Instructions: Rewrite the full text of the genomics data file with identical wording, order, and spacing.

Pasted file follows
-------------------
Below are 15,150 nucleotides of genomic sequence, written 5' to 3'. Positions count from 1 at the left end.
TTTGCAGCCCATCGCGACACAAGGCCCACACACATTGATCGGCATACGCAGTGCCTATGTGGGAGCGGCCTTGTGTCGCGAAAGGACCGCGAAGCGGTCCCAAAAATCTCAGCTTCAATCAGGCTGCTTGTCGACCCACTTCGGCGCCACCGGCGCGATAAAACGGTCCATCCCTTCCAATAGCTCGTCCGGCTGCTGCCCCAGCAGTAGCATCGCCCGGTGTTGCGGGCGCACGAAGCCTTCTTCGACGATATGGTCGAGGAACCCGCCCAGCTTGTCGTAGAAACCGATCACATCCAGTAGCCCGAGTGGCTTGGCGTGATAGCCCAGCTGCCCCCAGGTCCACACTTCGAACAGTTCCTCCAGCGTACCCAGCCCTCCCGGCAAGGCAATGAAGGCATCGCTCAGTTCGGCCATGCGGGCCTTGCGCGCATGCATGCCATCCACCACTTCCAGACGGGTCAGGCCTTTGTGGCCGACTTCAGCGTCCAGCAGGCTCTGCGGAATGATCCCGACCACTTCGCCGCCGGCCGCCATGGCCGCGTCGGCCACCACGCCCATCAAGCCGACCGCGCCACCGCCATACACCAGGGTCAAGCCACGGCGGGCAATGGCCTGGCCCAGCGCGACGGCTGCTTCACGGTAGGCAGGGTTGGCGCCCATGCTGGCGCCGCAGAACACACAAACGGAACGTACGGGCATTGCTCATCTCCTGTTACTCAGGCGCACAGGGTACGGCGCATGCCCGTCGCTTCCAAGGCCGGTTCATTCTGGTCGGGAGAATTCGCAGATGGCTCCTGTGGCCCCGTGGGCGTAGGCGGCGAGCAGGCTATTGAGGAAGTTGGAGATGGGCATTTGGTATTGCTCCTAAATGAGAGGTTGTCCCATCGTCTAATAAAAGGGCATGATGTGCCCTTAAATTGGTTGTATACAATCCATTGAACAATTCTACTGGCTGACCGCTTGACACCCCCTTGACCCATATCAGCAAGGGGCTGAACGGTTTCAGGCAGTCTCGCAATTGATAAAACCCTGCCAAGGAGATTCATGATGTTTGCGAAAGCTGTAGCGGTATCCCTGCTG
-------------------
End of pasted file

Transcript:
Below are 15,150 nucleotides of genomic sequence, written 5' to 3'. Positions count from 1 at the left end.
TTTGCAGCCCATCGCGACACAAGGCCCACACACATTGATCGGCATACGCAGTGCCTATGTGGGAGCGGCCTTGTGTCGCGAAAGGACCGCGAAGCGGTCCCAAAAATCTCAGCTTCAATCAGGCTGCTTGTCGACCCACTTCGGCGCCACCGGCGCGATAAAACGGTCCATCCCTTCCAATAGCTCGTCCGGCTGCTGCCCCAGCAGTAGCATCGCCCGGTGTTGCGGGCGCACGAAGCCTTCTTCGACGATATGGTCGAGGAACCCGCCCAGCTTGTCGTAGAAACCGATCACATCCAGTAGCCCGAGTGGCTTGGCGTGATAGCCCAGCTGCCCCCAGGTCCACACTTCGAACAGTTCCTCCAGCGTACCCAGCCCTCCCGGCAAGGCAATGAAGGCATCGCTCAGTTCGGCCATGCGGGCCTTGCGCGCATGCATGCCATCCACCACTTCCAGACGGGTCAGGCCTTTGTGGCCGACTTCAGCGTCCAGCAGGCTCTGCGGAATGATCCCGACCACTTCGCCGCCGGCCGCCATGGCCGCGTCGGCCACCACGCCCATCAAGCCGACCGCGCCACCGCCATACACCAGGGTCAAGCCACGGCGGGCAATGGCCTGGCCCAGCGCGACGGCTGCTTCACGGTAGGCAGGGTTGGCGCCCATGCTGGCGCCGCAGAACACACAAACGGAACGTACGGGCATTGCTCATCTCCTGTTACTCAGGCGCACAGGGTACGGCGCATGCCCGTCGCTTCCAAGGCCGGTTCATTCTGGTCGGGAGAATTCGCAGATGGCTCCTGTGGCCCCGTGGGCGTAGGCGGCGAGCAGGCTATTGAGGAAGTTGGAGATGGGCATTTGGTATTGCTCCTAAATGAGAGGTTGTCCCATCGTCTAATAAAAGGGCATGATGTGCCCTTAAATTGGTTGTATACAATCCATTGAACAATTCTACTGGCTGACCGCTTGACACCCCCTTGACCCATATCAGCAAGGGGCTGAACGGTTTCAGGCAGTCTCGCAATTGATAAAACCCTGCCAAGGAGATTCATGATGTTTGCGAAAGCTGTAGCGGTATCCCTGCTG